The U.S. Air Force’s top general backs proposed legislation that would cap the number of F-35s the Defense Department can buy unless it meets affordability goals for operating and sustaining the jet. The House Armed Services Committee’s version of the fiscal 2022 defense policy bill—approved by the committee Sept. 2—would require the Air Force, Navy, and Marine Corps to meet targets for “cost per tail per year,” which measures the average cost of flying, maintaining, and upgrading the jet.
Air chiefs and senior enlisted leaders from the Indo-Pacific region gathered for the Pacific Air Chiefs Symposium 2021 and the first-ever Senior Enlisted Leadership Summit at Headquarters Pacific Air Forces from Aug. 31 to Sept. 2. Gen. Kenneth S. Wilsbach, PACAF commander, hosted the event, which was attended by Air Force Chief of Staff Gen. Charles Q. Brown Jr. and air chiefs from 14 other nations.
The U.S. Space Force has ramped up use of its Space Enterprise Consortium, pushing out $1 billion in contracts for prototyping efforts in its first year under new management. That marks a significant increase. From 2017 through about the end of 2020, the consortium issued a total of just $856 million in contracts. For context, the Space Force requested $17.4 billion for the entire service for fiscal 2022.
The Defense Department is “weeks away” from finalizing the implementation plan for its joint all-domain command and control (JADC2) concept, J6 Deputy Director and Cross-Functional Chair Brig. Gen. Robert Parker said Sept. 8. The implementation plan represents the start of the next key phase in the DOD’s journey to move JADC2 from concept to operational technology.
With the aging Minuteman III ICBM system staring down obsolescence in the near future, the Air Force and its partners are looking to develop the Ground Based Strategic Deterrent. At the same time, they will have to sustain the legacy platform until the end of the decade. Find out how they’re managing the delicate balance.
The Pentagon’s next budget request will feature a more detailed breakdown of its investments on climate-related issues than ever before, with the department’s No. 2 official saying she has put a “special emphasis” on climate solutions. “These are not ideological issues of climate versus warfighting,” Kathleen Hicks, deputy secretary of defense, said Sept. 8. “This is about ensuring we are resilient and capable for the warfighter of the future, and we’ll be making those investments.”
The coronavirus pandemic has cost the Pentagon at least $13.6 billion over the past year, and more costs are expected as the military increases its testing of civilian personnel, according to U.S. defense officials. The current total includes an estimated $7.1 billion to reimburse defense companies for pandemic-related expenses and $6.5 billion for “other COVID-related costs,” said Pentagon spokesperson Jessica Maxwell.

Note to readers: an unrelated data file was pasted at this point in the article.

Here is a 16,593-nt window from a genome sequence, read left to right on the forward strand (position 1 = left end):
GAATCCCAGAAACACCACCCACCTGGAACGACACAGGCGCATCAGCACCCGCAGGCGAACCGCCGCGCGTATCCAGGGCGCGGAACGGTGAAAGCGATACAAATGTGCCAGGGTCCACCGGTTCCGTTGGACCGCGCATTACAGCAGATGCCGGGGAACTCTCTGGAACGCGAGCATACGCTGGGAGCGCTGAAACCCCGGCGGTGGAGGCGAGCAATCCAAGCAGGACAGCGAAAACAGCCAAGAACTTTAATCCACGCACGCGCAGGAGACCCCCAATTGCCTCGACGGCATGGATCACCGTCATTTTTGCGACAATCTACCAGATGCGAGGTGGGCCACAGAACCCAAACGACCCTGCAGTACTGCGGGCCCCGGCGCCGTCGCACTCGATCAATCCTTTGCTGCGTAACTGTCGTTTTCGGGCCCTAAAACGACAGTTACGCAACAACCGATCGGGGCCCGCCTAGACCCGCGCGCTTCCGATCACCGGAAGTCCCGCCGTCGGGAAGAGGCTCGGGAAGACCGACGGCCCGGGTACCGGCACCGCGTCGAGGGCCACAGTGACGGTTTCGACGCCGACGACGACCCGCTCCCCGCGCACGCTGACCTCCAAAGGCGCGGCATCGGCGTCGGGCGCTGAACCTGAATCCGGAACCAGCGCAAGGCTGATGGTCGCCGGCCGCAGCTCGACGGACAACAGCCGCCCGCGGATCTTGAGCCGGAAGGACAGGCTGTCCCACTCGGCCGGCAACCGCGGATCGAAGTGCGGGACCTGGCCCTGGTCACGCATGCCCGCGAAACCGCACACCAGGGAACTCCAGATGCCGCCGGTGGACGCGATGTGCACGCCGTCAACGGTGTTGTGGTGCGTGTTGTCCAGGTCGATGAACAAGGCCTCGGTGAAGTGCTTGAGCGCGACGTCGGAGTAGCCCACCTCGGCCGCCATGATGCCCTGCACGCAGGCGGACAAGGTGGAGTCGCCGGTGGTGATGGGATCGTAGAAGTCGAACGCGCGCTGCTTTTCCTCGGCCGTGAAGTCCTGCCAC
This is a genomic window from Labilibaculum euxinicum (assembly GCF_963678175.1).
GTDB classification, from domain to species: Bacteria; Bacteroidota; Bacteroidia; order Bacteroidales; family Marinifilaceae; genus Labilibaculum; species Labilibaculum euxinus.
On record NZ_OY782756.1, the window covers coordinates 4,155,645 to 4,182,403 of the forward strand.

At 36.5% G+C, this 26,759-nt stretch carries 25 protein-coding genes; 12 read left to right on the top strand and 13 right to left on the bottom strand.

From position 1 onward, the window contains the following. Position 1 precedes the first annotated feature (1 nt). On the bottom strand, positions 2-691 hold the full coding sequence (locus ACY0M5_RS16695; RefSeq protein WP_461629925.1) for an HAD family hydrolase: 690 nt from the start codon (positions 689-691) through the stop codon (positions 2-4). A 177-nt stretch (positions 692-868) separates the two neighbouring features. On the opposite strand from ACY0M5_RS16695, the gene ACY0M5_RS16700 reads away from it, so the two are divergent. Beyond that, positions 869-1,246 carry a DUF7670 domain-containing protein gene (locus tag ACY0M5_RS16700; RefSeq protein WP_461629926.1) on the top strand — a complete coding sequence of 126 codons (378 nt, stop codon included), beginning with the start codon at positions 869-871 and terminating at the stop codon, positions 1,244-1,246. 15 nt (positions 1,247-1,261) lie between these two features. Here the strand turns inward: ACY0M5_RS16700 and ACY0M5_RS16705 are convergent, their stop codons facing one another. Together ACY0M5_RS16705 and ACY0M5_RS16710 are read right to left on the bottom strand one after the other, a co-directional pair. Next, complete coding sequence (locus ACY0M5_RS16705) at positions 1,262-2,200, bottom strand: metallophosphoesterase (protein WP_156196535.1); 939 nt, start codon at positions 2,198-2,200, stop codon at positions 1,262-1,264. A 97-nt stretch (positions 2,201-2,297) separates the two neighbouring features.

The Defense Department is making progress on reinstating the 42 advisory boards, which suspended operations at the beginning of the Biden administration. Deputy Defense Secretary Kathleen Hicks says 16 of the Pentagon’s advisory boards are now starting operations and being staffed again. Hicks said during a speech at the Defense News Conference that she hopes all of the advisory boards that were put on hold will be up and running by the end of the year.
Top US General Praises Air Force Crews who Rescued Thousands from Kabul: ‘Nothing Short of a Miracle’
The top officer in the U.S. military gave Air Force crews a pep talk Sept. 8 for their effort to evacuate 124,000 Afghan refugees out of Kabul last month. Army Gen. Mark Milley, the Chairman of the Joint Chiefs of Staff, said it was the largest airlift in human history and that the Airmen involved should be proud of their achievement despite “all the negativity that’s out there,” he said.
Thousands of Kilometers From Anywhere Lies Point Nemo, a Watery Grave where Space Stations Go to Die
At the farthest point from any landmass on earth, and four kilometers under the sea, lies the space cemetery. When their outer space journeys come to an end, old satellites, rocket parts, and space stations are sent to this desolate spot in the Pacific Ocean to rest on the dark seabed forever. The technical name for this stretch of water is the “ocean point of inaccessibility” because it lies about 2,700 kilometers from any land. But it is more commonly known as the space cemetery, or Point Nemo—named for the fictional submarine captain in Jules Verne’s 20,000 Leagues Under the Sea.